To feel familiar to its surroundings, humans have always tried to establish a relationship with nature. The connection with nature is so intense and yet so subtle- it helps you to experience calmness and contentment. It also creates a positive impact on the human mind in the best possible way. But, unfortunately, today we have failed to establish a connection, due to a great shift from nature to technology.
LifeBeyondNumbers got in touch with Dr. Qing Li, the author of the book Forest Bathing, to know why he wants to make forest bathing a public movement and help him in his quest to make people understand about the positivity of nature by spreading awareness about the practice.
The-52-year-old Physician is the president of Japanese Society of Forest Medicine, the vice-president of International Society of Nature and Forest Medicine and one of the directors of Forest Therapy Society in Japan.
“I grew up in a small village in Datong, Shanxi Province of China. The Poplar forests were green in spring and summer, and the leaves turned yellow in autumn.”
Qing Li came to Japan in 1988 to study Japanese advanced medicine. During that time, he spent a week camping with his friends in Yakushima, a small, round island with the mysterious, glowing, green forest.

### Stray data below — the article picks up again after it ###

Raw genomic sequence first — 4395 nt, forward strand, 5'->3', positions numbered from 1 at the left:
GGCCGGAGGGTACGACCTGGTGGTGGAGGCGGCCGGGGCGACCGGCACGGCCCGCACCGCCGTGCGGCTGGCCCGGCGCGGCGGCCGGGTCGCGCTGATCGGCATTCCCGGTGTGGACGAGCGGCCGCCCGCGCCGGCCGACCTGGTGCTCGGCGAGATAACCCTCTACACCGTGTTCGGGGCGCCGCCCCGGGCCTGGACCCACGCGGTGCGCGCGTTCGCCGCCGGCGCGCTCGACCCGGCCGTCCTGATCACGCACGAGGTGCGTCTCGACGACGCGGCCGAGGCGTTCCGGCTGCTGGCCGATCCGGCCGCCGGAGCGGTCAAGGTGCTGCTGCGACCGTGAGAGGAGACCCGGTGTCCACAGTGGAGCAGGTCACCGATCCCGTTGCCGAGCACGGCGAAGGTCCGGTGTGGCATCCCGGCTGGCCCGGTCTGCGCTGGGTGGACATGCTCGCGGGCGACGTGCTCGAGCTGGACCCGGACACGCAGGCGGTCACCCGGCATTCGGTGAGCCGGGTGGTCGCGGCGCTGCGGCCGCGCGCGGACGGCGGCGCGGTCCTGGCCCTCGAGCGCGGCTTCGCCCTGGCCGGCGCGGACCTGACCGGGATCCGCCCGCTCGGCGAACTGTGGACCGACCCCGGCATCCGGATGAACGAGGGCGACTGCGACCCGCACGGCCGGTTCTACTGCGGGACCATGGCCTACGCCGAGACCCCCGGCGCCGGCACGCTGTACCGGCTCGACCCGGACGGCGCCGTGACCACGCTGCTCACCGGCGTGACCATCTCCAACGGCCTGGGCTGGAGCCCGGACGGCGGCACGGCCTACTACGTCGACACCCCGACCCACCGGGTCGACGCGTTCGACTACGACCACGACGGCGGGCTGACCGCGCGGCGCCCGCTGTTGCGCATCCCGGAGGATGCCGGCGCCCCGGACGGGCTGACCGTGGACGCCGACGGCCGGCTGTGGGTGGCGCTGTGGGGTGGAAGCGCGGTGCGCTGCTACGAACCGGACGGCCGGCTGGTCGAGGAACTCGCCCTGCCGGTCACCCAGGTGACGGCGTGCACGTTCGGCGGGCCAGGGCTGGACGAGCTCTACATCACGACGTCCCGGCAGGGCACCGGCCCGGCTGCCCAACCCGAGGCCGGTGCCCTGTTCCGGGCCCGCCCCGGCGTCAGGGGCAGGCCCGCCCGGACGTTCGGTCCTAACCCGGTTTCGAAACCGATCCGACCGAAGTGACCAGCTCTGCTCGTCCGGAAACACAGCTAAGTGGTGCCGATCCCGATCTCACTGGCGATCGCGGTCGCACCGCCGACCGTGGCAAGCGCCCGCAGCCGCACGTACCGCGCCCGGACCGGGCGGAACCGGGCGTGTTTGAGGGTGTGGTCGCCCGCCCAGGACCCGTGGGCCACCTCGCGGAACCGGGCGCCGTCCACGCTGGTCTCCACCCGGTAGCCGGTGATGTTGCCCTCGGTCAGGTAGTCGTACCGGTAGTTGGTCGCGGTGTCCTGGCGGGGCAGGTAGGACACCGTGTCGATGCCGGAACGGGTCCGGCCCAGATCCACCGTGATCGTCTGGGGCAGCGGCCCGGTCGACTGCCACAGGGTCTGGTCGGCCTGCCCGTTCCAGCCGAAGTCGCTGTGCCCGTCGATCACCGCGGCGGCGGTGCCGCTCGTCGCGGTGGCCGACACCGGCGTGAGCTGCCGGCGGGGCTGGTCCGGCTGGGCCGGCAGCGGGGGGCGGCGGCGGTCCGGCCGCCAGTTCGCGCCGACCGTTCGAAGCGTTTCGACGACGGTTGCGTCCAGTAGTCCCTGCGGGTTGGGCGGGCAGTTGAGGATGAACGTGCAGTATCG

“I went during Golden Week – a holiday in Japan which includes Greenery Day, a day on which we commune with nature and are thankful for all its bounty and beauty. During that trip, I realized how essential forest bathing is for human health. Later, this added a whole direction of my life and a new approach to my future research.”
“My major is environmental medicine and I got my Ph.D. degree from Kagoshima University in 1992 and then moved to Tokyo. I have studied the effects of environmental chemicals, stress, and lifestyle on immune function since 1988 in Kagoshima University and Nippon Medical School. I am interested in the effect of all environmental factors on human health. I am also interested in the effect of forest environments on human health.”
Because of his background, when the Ministry of Agriculture, Forestry, and Fisheries of Japan organized the project team in 2004, he was invited as a main member of the project team.